Texas Medicaid shake-up could force 1.8 million to switch plans

A major shake-up in Texas's Medicaid contract awards could threaten the existence of some hospital-owned plans, The Texas Tribune reported April 18. 

The prospective awards for the state's STAR Medicaid and CHIP programs have not been finalized. If they are awarded as forecasted by the state's health and human services department, 1.8 million people could be forced to switch to a new health plan, according to The Texas Tribune. 

Fort Worth-based Cook Children's Health Plan, Houston-based Texas Children's Health Plan and Corpus Christi-based Driscoll Children's Health Plan were all denied contracts in the tentative award process. 

Executives at Cook Children's and Driscoll Health told The Texas Tribune their health plans will likely shut down if they are not awarded STAR and CHIP contracts from the state. Hospital finances are not endangered by the contract award, the executives said.  

Texas's STAR and CHIP program contracts comprise the majority of Medicaid enrollees in the state. The STAR program serves pregnant women, low-income children and their caretakers, according to The Texas Tribune. 

Texas has not expanded Medicaid to all low-income adults. CHIP provides coverage to children whose families do not qualify for Medicaid.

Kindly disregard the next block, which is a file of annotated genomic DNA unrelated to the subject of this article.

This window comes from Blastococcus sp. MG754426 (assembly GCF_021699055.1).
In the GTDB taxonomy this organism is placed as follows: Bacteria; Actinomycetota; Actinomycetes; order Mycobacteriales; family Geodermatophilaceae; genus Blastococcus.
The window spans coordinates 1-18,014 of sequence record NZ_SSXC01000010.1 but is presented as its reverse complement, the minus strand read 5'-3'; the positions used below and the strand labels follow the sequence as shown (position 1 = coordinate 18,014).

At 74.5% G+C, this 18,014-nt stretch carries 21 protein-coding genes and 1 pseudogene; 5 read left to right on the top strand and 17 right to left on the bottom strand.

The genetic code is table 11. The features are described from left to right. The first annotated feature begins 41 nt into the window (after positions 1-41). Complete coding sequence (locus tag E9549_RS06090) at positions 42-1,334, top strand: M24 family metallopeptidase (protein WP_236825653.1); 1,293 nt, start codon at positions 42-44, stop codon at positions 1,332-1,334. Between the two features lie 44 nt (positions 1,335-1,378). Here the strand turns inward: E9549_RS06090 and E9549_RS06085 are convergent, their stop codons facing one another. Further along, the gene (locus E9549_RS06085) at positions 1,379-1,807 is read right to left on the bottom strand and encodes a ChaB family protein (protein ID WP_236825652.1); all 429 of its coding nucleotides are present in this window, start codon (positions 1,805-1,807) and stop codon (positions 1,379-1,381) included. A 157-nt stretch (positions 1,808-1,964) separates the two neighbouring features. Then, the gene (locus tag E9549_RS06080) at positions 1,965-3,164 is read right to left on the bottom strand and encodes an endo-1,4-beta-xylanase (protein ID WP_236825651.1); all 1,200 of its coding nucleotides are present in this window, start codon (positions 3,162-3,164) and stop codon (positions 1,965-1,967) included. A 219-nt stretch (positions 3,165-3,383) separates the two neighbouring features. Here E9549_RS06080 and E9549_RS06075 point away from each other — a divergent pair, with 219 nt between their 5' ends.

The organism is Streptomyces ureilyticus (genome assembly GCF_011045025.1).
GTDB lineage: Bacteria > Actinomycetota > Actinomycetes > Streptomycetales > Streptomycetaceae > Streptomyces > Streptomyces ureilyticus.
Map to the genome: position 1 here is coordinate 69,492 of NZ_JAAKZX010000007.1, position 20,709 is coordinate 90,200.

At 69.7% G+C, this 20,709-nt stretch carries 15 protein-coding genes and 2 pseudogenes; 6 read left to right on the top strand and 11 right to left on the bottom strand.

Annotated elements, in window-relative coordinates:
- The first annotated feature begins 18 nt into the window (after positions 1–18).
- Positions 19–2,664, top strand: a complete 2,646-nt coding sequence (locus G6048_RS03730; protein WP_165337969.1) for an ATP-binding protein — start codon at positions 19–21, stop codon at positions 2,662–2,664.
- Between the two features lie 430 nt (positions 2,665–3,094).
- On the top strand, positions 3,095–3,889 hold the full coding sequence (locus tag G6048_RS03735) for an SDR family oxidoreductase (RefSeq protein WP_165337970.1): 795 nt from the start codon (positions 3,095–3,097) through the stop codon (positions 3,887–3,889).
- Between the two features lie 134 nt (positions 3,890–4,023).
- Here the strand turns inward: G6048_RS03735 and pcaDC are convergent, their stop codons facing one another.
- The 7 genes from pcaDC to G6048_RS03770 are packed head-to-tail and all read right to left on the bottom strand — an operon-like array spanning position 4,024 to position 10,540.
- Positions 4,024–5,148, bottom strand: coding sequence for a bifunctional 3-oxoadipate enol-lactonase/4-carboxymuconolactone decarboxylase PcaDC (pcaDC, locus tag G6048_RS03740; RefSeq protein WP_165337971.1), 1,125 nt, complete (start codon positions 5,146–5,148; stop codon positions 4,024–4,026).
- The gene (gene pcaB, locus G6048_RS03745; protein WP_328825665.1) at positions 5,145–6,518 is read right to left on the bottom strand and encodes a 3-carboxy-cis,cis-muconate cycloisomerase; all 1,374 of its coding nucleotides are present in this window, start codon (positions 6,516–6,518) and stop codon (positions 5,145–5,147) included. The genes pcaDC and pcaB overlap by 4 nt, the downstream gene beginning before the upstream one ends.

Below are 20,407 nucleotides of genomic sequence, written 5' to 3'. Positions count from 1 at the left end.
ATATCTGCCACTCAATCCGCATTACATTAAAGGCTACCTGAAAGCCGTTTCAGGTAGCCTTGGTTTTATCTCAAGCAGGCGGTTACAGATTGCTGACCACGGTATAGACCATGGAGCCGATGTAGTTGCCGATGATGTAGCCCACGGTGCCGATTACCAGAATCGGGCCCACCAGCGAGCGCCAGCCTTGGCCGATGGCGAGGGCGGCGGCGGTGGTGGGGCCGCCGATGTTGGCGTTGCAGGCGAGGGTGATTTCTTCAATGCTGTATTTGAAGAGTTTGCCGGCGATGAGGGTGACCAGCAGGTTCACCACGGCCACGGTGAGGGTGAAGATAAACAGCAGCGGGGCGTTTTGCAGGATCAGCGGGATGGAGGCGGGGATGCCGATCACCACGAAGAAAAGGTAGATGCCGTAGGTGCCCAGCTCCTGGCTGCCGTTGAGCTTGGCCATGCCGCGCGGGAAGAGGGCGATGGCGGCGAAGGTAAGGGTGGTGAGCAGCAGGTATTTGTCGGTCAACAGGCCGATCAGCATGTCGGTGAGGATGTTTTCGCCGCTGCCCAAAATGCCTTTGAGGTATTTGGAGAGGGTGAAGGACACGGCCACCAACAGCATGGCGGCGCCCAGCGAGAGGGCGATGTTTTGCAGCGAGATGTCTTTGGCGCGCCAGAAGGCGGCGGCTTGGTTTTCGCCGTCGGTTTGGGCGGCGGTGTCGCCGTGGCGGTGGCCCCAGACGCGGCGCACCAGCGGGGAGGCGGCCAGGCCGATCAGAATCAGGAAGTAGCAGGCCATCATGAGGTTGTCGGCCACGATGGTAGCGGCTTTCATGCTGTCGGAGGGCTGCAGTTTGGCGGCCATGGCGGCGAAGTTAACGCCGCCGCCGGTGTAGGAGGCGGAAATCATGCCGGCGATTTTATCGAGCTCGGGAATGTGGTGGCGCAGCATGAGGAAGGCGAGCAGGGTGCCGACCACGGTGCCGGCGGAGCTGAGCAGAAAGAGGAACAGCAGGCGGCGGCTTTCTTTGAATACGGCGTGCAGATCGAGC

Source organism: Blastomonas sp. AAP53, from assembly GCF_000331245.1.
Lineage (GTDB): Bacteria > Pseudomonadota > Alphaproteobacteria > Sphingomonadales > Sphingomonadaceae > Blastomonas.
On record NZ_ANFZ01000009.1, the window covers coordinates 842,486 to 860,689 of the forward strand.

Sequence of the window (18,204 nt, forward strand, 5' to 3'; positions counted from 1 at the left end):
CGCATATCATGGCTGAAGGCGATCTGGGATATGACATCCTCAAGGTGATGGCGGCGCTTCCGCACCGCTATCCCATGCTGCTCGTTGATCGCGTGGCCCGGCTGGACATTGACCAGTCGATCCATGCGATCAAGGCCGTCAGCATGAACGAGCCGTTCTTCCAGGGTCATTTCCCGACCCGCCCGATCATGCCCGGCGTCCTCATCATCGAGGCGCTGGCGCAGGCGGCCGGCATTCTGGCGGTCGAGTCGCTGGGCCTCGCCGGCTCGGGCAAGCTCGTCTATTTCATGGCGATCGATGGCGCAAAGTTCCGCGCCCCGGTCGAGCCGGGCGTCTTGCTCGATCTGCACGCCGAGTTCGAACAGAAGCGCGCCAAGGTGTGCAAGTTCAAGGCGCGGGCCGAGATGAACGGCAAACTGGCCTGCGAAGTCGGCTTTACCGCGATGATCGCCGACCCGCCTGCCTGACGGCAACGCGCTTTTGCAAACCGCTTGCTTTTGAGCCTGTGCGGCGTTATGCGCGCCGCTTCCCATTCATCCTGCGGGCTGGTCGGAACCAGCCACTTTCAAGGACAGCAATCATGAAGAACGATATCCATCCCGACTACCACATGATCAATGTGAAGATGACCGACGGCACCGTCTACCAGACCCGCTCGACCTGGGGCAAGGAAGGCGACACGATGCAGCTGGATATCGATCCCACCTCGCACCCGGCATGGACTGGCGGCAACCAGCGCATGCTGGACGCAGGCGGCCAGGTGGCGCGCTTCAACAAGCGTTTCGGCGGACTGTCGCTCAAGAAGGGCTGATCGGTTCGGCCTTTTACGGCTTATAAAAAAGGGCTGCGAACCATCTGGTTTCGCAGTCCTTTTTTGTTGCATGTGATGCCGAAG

The tentative contract awards are the first the state has completed in 12 years, The Texas Tribune reported. It canceled two previous procurement processes. New procurement rules limited the number of managed care organizations that can operate in the state's 13 service areas to four. It also implemented a new scoring and weighting system, according to The Texas Tribune. 

Blue Cross Blue Shield of Texas, Molina Healthcare, Aetna and UnitedHealthcare were awarded the majority of the state's tentative contracts. Just one service area will keep the four MCOs it currently has, according to the Tribune, meaning 1.8 million people could switch MCOs.  

Centene, which currently holds contracts in nine of the state's 13 service areas, picked up just three in the tentative award. 

At an investor conference on March 12, Centene CEO Sarah London said Centene plans to challenge the awards. 

"The biggest concern for the program overall is the idea that the results are going to force 1.8 million members in Texas, which is a state that has a very high choice rate, to choose a different plan," Ms. London said. "We don't think that's the right thing for the Medicaid population in Texas." 

At least eight plans have filed challenges to the state's tentative awards and at least four have said they are considering legal action if their administrative protests are not successful, The Texas Tribune reported. 

A group of Texas state lawmakers urged the state to delay contract awards until next year, to give lawmakers a chance to amend the criteria the state uses to award contracts. 

Texas has the third-largest Medicaid population in the U.S., at 4.4 million in 2023, according to KFF. California, the state with the largest Medicaid enrollment, awarded new Medicaid contracts in 2022, a move which would have forced 2.2 million enrollees to switch plans. The state later reversed course, awarding contracts to several additional MCOs left out of its original awards. 

Read The Texas Tribune's full report here. 

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